Amazon’s launch in South Africa reinforces the country’s position as an investor-friendly destination

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The recent launch of Amazon.co.za in South Africa goes far beyond providing customers in the country with a new online experience. While retail and e-commerce disruptions are inevitable, Amazon’s presence in South Africa highlights one key factor; South Africa remains a competitive and attractive market for investors across the globe.

 

 

In 2022, The Global Innovation Index (GII) ranked South Africa second in innovation in Africa, and in 2023, South Africa performed above the regional average in all 7 categories of the GGI index, including, creative outputs, business sophistication, market sophistication, human capital and research, infrastructure, amongst others. South Africa’s intellectual property rights protection is regarded as the second best in Africa, and the country is fast becoming a technology hub in Africa, with a growing ecosystem in the tech sector ranging from technical expertise to finance support for entrepreneurs.

 

 

Amazon’s planned investment in South Africa amounts to R46 billion which is associated with Amazon Web Services (AWS Africa) Cape Town Region, with a total of R15,6 billion already invested as of 2022, signalling exponential progress in the company’s investment trajectory in South Africa. Additionally, AWS estimates its contribution to South Africa’s gross domestic product towards 2029 at R80 billion. By 2022, R12 billion had already been contributed to the country’s economy.

 

 

With South Africa providing access to several world-class universities and producing a skilled, talented, and capable workforce, investors like AWS recognise that the country offers a diversified skillset, a large pool of trainable labour, and government support for training and skills development. “With thousands of African companies using AWS for years, we’ve been able to witness first-hand the technical talent and potential in Africa,” says Andy Jassy, CEO of Amazon. Over 5,700 full-time equivalent job opportunities have been unlocked locally on an average annual basis, spanning local vendors in construction, engineering, energy consulting, plumbing, maintenance, and security. According to the EIS, AWS operations will add an estimated ZAR 68 billion more to South Africa’s GDP by 2029.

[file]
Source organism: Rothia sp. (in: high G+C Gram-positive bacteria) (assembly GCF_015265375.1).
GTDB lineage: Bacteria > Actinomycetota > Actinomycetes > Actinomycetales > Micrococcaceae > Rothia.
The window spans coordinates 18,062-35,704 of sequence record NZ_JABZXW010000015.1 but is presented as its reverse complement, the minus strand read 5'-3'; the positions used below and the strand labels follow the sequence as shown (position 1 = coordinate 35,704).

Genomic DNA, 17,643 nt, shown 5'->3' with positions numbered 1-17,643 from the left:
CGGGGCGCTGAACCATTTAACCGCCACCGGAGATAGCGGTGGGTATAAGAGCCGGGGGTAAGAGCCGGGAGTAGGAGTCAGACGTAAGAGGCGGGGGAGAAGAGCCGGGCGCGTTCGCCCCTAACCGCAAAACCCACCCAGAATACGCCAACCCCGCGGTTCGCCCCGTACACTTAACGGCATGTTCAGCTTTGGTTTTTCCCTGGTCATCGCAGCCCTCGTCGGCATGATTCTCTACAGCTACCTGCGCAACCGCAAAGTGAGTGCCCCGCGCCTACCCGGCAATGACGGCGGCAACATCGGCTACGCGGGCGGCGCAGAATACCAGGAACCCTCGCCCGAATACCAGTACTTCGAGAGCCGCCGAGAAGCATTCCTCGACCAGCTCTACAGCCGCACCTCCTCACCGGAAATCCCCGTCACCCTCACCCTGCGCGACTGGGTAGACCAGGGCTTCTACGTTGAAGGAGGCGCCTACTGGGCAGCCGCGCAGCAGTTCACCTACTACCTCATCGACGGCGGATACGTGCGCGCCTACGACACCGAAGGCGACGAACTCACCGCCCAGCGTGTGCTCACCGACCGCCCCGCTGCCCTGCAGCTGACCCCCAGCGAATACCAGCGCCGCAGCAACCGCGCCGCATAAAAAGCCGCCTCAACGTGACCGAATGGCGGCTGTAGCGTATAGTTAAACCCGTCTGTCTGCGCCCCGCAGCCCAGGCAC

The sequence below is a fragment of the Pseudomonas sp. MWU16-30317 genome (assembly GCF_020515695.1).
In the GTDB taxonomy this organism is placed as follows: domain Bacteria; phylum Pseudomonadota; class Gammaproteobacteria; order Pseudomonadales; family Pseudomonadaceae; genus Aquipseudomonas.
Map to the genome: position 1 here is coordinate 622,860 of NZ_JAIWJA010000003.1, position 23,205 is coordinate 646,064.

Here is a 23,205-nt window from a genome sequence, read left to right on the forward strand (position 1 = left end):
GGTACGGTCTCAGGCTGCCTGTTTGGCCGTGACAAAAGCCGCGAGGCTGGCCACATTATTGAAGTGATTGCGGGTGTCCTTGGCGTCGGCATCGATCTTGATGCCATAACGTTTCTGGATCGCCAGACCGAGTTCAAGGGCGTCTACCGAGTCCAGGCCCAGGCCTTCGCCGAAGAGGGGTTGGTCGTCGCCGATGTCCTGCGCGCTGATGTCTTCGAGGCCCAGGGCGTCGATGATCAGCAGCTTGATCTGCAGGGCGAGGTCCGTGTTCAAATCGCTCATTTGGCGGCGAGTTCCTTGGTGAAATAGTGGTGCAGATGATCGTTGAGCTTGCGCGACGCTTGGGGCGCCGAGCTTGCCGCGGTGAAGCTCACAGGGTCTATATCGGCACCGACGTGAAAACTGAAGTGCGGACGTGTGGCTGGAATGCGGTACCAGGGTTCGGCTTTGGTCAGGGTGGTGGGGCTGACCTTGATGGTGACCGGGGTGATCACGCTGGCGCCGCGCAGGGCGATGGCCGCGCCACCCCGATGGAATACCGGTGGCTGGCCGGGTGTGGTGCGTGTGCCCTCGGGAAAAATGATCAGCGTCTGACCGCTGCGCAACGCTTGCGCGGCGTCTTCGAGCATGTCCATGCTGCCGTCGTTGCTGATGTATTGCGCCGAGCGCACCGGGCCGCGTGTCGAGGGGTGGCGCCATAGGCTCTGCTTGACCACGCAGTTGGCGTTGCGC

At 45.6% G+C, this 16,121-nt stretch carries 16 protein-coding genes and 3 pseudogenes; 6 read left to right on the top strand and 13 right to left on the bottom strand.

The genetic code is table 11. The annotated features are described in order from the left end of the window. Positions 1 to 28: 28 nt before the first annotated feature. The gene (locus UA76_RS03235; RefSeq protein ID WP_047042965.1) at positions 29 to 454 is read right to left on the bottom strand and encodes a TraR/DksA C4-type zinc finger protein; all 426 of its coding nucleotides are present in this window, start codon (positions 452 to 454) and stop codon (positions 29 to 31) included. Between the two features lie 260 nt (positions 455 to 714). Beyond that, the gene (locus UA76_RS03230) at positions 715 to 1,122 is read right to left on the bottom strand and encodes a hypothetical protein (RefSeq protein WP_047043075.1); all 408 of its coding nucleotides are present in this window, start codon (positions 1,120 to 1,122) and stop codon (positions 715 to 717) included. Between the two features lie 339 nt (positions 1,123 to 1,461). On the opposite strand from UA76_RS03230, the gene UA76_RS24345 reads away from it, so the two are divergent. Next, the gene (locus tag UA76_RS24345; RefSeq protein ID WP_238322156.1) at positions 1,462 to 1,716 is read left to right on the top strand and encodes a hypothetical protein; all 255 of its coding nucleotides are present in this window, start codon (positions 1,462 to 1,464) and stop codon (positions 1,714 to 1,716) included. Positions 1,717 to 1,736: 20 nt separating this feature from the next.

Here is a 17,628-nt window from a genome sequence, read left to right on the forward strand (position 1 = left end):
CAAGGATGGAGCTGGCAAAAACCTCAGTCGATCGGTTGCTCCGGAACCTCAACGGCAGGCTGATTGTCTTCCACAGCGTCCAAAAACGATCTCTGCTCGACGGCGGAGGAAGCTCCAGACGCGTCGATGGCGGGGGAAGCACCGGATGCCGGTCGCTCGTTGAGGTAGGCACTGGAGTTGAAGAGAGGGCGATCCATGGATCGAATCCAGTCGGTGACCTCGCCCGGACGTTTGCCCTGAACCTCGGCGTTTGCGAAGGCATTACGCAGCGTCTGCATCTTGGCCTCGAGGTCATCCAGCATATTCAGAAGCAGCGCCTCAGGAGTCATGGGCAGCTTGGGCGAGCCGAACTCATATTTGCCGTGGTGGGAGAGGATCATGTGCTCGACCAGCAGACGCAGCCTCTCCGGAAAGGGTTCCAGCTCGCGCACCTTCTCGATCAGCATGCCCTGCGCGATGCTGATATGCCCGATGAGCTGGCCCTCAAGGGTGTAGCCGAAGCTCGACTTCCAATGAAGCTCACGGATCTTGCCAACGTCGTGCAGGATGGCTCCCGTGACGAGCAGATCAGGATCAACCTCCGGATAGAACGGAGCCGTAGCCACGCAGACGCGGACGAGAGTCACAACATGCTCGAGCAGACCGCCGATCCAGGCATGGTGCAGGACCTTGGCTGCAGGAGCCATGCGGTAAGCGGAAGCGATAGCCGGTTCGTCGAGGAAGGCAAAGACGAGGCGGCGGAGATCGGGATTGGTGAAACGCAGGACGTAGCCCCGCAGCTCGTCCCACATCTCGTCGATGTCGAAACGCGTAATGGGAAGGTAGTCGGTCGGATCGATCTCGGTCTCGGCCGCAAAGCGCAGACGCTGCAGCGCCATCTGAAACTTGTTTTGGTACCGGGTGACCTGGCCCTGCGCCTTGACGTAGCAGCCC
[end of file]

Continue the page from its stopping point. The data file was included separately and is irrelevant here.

South Africa has a well-developed, diversified manufacturing base, that has shown its potential to compete globally and serves as a manufacturing hub to supply the balance of the continent for several consumer product companies. AWS asserts that its investment is currently impacting other parts of the South African economy as well, helping develop the next-generation workforce, digitally transform businesses, and promote sustainability throughout the country.

 

 

Very few will know and appreciate that the modern cloud revolution originated on South African soil before Amazon Web Services (AWS) became a global leader in cloud computing. According to Amazon, this origin story traces back to the founding of the Amazon Elastic Compute Cloud (Amazon EC2) service in 2004, which is now regarded as one of the fundamental pieces of cloud computing technology.

 

 

According to AWS, a passionate team of AWS developers and engineers in Cape Town, South Africa, created a single virtual server instance, allowing South African customers to access practically unlimited cloud computing capacity without needing an on-premises data centre. It was a watershed moment for AWS, and it changed the trajectory of cloud computing worldwide. The development of Amazon EC2 in South Africa also resulted in significant economic impacts.

 

 

Since Amazon’s launch of data centre infrastructure in South Africa, the company has invested ZAR 15.6 billion through 2022 to meet customer demand for cloud computing services, according to a new economic impact study (EIS) from AWS. Thousands of South African customers have used AWS technologies to transform their businesses and accelerate their innovation, agility, and cost savings since AWS launched the AWS Africa (Cape Town) Region in 2020. The new eCommerce Infrastructure Services (eIS), the framework upon which every Amazon business is built, states that AWS plans to invest over R30 billion more in its South African cloud infrastructure by 2029.

 

 

To this end, South Africa remains the investment destination of choice for a substantial number of global corporates, who enjoy the benefits of doing business in Africa’s most diversified and biggest economy. More than 180 Fortune Global 500 companies are present in South Africa, signalling the country’s strong proposition as a pivotal location and an investor-friendly destination.